After temporarily leaving the Sirens’ game, Sora and Shiro travel to Avant Heim in order to gain the knowledge necessary to beat their game. When they arrive, they quickly meet Azril, the first Flügel created, the Representative of the Winged, and Jibril’s “older sister.” Azril holds much love for her “younger sister” Jibril, so she agrees to help Sora and Shiro. But beneath that peppy exterior, is a dangerous Flügel with the intentions on bring Jibril back.
The fifth installment of No Game No Life continues where the fourth left off, with Sora and Shiro going to Avant Heim to obtain the knowledge necessary to beat the Sirens’ game. It’s at this point the novel takes off, wonderfully integrating the hidden characterizations of our cast with the many philosophical themes No Game No Life has to offer.
At Avant Heim, Sora and Shiro meet Jibril’s proclaimed older sister, Azril, and while she does give a very bubbly impression, her true intentions and character are hidden from them. So in order for Sora and Shiro to get past Azril’s complications, Jibril created an agreement beforehand, allowing her Masters to play a game of Tag Shiratori against the Flügels in order to recruit their help.
Contrary to the previous volume, the game between Sora and Shiro versus the Flügels takes up most of the novel’s content, split between the actual gameplay and side commentary featuring Azril and Jibril. In the past, Sora and Shiro have won their games against the races so far has been because they have been ahead in terms of information and planning. However this time, they are forced into a situation where with no prior knowledge which tests Sora and Shiro’s ability to adapt to the situation. The game is actually very simple; evade the Flügels for an hour using Word Spirits as weapons. But that’s not the real point of this game, as the meaning behind this game is not the conclusive victory or the method to win, but rather the lessons learned by the characters.
Through the side commentary between Jibril and Azril, we are given a short history lesson about the Flügels. In the Great War, the Flügels were created by Artosh, a member of the Old Deus, referred to as their Master. The Flügels were tools used by their Master to destroy gods, but ever since their Master died six thousand years ago and murder was outlawed by the One True God, they have continued to live. So the question is why? Why do the Flügels, the weapons without a user, continue to exist?
The uneasy gaze with a soul residing within it, and an empty puppet-like smile.
Azril gave an order to all Flügels to find the “Answer” to this question of existence. Even Azril herself wants this “Answer” to be discovered, but according to Jibril, she proclaims that she has found it through her new Masters, Sora and Shiro. As the game goes on, Azril attempts to understand what Jibril is trying to convince her what the “Answer” is and what ideals Jibril now holds, but she’s incapable of understanding. The reason for that is because she isn’t able to recognize and embrace the idea of learning from failures and the possibility of the unknown. Azril was created by Artosh with the ideal of perfection, so she wasn’t able to grasp the concept, until the moment she lost and became an imperfection. Azril’s lesson here is another callback to the hidden potential of humanity, and having Jibril explain it to her shows how much she has learned and grown from her own game against Sora and Shiro.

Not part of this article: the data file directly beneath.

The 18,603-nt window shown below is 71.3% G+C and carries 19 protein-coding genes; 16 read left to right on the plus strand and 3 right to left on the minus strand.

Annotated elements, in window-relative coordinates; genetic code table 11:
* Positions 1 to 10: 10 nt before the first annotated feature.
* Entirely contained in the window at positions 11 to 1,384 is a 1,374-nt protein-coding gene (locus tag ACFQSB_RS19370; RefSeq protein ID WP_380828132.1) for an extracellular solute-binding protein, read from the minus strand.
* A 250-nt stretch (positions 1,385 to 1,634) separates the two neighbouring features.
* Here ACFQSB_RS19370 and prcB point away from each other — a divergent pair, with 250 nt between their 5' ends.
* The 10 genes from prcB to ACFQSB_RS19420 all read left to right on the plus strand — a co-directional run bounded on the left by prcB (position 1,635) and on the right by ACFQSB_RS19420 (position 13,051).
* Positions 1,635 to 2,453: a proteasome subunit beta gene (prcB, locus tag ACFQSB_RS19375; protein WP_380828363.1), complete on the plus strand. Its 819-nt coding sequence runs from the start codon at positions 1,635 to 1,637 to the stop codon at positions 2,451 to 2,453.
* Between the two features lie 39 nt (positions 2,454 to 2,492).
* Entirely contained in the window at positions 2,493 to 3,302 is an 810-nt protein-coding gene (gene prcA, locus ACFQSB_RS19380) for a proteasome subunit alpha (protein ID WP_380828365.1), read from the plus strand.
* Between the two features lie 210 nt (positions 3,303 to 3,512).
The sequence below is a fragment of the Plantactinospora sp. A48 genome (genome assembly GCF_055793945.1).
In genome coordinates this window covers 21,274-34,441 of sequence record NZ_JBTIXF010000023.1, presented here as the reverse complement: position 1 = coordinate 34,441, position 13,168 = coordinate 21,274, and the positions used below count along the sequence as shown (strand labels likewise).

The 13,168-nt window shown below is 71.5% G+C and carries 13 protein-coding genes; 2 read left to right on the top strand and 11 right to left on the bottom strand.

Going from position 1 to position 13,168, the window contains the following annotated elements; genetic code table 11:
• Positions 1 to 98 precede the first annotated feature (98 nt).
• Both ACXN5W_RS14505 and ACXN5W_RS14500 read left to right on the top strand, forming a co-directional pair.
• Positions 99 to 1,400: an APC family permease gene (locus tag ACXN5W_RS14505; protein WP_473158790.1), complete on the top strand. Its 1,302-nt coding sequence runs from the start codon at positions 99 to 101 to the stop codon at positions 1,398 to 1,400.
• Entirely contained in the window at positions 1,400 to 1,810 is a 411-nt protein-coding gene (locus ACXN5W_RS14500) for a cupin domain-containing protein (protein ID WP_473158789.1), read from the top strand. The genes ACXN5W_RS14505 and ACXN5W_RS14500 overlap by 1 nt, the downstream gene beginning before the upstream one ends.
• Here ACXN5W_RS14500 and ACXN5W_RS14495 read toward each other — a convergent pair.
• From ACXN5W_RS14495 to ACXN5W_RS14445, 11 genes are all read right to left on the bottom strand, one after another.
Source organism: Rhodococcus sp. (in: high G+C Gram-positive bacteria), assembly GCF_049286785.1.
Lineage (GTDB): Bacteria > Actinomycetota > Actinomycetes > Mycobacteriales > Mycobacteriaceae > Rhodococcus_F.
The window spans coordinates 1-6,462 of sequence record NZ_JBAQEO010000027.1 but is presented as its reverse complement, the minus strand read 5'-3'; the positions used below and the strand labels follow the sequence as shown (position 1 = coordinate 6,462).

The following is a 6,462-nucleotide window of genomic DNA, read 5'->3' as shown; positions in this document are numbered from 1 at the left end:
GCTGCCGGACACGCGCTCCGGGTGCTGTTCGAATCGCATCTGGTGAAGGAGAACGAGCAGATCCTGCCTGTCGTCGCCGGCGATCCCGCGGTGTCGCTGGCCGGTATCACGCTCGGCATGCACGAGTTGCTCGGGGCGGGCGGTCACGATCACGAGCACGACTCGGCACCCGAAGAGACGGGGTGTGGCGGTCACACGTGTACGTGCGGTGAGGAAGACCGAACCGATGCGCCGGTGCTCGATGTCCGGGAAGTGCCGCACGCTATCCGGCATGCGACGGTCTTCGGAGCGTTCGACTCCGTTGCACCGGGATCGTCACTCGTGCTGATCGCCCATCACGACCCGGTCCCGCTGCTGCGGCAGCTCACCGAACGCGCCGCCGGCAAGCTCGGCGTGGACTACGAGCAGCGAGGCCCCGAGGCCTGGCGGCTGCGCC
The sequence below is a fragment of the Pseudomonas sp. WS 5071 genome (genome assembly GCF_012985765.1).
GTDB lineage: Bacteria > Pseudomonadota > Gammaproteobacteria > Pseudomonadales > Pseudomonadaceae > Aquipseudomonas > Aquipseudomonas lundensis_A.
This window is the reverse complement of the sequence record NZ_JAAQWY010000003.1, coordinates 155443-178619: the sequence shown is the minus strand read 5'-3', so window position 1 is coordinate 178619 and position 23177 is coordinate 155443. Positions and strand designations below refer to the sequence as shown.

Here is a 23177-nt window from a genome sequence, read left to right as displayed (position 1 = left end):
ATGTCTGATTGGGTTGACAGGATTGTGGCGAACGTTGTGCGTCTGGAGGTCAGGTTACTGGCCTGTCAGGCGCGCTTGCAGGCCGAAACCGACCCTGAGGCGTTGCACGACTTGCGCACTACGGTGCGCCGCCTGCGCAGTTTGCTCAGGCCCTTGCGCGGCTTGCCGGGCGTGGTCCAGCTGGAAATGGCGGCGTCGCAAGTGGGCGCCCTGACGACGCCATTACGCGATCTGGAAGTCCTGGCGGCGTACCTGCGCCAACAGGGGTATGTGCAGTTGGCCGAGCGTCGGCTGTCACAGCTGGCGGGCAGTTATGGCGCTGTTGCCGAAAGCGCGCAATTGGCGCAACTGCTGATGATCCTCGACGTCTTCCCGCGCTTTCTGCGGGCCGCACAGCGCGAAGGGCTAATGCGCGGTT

“The heart burns when the unknown is transformed into the known. Hotter by far, though–when the known is transformed into the unknown.”
As for the true meaning of the “Answer”, while the main component is expressed through the Flügels’ game, its application to Sora and Shiro-most notably Sora, are spread out throughout the novel. The novel frequently uses the term, “Puppets”, to describe the Flugel race, Azril, and Sora. For the Flügels, their existence as weapons lost their meaning once their Master Artosh died, resulting in a race of powerful beings that never once needed to have self-thought having to make decisions on their own. Azril is an extended case of this theme, questioning her own individual purpose on top of her closed-mindedness. As for Sora, he has already resolved his conflict long ago. So it’s up to the readers to identify how a “empty puppet-like smile” applies to Sora. Sora is perceived as an enigma and he doesn’t openly talk about himself. Instead, the side characters allows us to examine who he is through their perspective. The novel briefly touches on this topic more in the prologue and epilogue and it’s an very open way to learn more about Sora and how each individual views him as a person.
The amount of detail in the illustrations have increased, improving the character depictions and adding more flair to the character’s expressions. The colored illustrations get double pages to show off the diverse and distinct range of colors. The very last picture at the end of the book gives a small preview of Volume 6 which hints at an origin story from the time of The Great War.
In this volume of No Game No Life, there is a lot of content expressed in both its themes and narrative. On the surface, Sora and Sora play Jibril’s game against the Flűgel, finish the Siren’s game from the previous volume, and conclude the results of Plum’s manipulation game. But at the same time, the novel tells a compelling story of what it means to live, the idea of unknown potential, and the endless possibilities that await in the future. Volume 5 stands as one of the best in the series so far and I highly recommend it.
Rating: Highly Recommended
Author and Illustrator: Yū Kamiya
English Publisher: Yen Press